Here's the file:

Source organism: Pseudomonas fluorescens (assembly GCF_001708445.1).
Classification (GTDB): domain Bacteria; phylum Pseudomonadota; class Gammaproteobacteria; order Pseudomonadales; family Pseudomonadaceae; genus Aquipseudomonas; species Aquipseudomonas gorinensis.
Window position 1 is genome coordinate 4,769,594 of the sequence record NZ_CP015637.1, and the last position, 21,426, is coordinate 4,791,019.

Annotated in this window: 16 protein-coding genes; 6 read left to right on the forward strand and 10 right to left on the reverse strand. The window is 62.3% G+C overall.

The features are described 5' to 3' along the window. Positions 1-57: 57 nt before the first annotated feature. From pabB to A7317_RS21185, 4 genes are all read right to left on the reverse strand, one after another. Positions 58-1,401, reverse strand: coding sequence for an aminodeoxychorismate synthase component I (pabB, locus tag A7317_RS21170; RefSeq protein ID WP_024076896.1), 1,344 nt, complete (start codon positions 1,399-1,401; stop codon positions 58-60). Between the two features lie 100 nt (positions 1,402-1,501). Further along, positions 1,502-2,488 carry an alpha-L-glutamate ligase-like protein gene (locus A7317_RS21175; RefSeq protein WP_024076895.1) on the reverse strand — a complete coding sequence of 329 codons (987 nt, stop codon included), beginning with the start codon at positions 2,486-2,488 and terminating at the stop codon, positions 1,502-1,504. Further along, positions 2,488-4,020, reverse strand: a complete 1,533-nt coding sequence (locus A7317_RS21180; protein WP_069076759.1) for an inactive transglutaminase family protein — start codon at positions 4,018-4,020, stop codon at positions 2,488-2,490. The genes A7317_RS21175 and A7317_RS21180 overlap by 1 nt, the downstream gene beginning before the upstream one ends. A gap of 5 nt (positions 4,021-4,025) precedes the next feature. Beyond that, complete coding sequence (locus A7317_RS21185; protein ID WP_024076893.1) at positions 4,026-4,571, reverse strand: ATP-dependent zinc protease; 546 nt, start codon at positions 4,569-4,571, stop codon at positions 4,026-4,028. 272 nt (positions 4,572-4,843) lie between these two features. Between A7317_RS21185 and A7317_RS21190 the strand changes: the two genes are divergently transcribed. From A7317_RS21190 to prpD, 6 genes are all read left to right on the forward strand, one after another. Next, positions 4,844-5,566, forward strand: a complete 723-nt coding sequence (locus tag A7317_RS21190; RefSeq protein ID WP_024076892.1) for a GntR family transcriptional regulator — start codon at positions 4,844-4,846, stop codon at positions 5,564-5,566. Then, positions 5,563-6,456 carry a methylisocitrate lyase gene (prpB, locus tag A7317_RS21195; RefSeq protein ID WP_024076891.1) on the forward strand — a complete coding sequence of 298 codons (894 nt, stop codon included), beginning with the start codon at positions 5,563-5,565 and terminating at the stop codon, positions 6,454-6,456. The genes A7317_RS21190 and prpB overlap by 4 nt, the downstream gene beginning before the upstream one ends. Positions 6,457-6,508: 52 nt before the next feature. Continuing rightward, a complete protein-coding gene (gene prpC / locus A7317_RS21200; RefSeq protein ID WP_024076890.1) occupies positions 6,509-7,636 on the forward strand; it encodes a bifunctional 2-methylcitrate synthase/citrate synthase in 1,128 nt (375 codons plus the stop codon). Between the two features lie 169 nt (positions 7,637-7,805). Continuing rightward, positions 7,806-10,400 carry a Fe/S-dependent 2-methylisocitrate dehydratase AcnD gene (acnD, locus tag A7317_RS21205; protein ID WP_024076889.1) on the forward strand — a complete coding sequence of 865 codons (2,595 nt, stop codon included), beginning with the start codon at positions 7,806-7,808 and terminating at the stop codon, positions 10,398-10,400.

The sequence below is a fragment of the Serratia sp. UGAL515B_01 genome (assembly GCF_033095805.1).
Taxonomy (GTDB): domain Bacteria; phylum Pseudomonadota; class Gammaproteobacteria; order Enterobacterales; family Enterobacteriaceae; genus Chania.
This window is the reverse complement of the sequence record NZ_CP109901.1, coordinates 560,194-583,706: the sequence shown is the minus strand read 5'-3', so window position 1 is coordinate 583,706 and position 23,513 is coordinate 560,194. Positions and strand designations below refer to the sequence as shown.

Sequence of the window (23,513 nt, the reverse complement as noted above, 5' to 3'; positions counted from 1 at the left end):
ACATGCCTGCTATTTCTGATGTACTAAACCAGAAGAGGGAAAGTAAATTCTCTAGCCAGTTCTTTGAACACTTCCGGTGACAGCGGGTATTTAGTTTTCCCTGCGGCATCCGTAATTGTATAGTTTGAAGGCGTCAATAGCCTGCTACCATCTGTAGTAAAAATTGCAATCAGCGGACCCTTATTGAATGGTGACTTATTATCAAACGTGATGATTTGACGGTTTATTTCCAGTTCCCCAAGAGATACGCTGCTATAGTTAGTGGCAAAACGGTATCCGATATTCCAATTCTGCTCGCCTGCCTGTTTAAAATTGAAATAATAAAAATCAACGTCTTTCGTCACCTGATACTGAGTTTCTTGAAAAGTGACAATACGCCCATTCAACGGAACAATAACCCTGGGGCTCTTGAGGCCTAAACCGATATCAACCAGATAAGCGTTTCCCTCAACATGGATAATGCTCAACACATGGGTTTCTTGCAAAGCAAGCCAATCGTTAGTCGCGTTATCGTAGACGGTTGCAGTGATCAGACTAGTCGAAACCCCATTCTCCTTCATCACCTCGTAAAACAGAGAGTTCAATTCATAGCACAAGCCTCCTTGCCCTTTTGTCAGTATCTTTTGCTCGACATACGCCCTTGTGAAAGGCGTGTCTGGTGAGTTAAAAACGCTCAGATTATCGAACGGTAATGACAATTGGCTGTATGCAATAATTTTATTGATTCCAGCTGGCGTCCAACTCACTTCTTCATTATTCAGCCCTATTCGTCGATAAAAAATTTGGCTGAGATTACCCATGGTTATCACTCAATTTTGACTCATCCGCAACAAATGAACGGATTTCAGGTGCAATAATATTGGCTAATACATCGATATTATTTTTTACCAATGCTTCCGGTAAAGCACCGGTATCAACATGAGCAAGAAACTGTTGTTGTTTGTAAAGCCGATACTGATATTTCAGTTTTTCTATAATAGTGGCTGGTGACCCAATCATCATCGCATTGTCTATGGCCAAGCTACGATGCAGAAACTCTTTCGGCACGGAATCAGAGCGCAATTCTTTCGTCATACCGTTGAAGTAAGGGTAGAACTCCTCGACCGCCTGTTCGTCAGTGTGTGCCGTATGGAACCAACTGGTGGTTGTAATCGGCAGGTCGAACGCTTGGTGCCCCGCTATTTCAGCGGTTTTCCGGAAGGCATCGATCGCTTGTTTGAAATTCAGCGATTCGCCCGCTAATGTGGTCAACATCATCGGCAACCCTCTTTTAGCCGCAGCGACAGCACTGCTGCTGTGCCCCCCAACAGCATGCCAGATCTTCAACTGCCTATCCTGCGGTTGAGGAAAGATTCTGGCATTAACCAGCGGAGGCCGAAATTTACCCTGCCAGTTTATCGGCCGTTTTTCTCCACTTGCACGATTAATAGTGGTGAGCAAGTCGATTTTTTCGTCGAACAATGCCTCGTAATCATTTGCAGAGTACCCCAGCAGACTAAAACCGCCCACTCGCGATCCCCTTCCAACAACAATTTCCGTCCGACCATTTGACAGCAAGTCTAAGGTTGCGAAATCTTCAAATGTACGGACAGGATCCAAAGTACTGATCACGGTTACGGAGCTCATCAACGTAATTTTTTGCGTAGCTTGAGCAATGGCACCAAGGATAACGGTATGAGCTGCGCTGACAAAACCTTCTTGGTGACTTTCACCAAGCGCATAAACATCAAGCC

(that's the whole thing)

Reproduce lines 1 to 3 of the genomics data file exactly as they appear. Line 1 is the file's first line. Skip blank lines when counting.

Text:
Source organism: Pseudomonas fluorescens (assembly GCF_001708445.1).
Classification (GTDB): domain Bacteria; phylum Pseudomonadota; class Gammaproteobacteria; order Pseudomonadales; family Pseudomonadaceae; genus Aquipseudomonas; species Aquipseudomonas gorinensis.
Window position 1 is genome coordinate 4,769,594 of the sequence record NZ_CP015637.1, and the last position, 21,426, is coordinate 4,791,019.